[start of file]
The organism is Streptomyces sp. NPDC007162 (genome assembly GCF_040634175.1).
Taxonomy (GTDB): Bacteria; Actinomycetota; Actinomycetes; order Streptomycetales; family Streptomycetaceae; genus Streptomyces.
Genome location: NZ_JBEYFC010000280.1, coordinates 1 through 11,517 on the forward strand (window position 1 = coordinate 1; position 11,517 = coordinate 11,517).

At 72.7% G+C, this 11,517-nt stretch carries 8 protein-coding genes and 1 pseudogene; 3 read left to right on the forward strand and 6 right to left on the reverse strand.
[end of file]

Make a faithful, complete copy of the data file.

The organism is Streptomyces sp. NPDC007162 (genome assembly GCF_040634175.1).
Taxonomy (GTDB): Bacteria; Actinomycetota; Actinomycetes; order Streptomycetales; family Streptomycetaceae; genus Streptomyces.
Genome location: NZ_JBEYFC010000280.1, coordinates 1 through 11,517 on the forward strand (window position 1 = coordinate 1; position 11,517 = coordinate 11,517).

At 72.7% G+C, this 11,517-nt stretch carries 8 protein-coding genes and 1 pseudogene; 3 read left to right on the forward strand and 6 right to left on the reverse strand.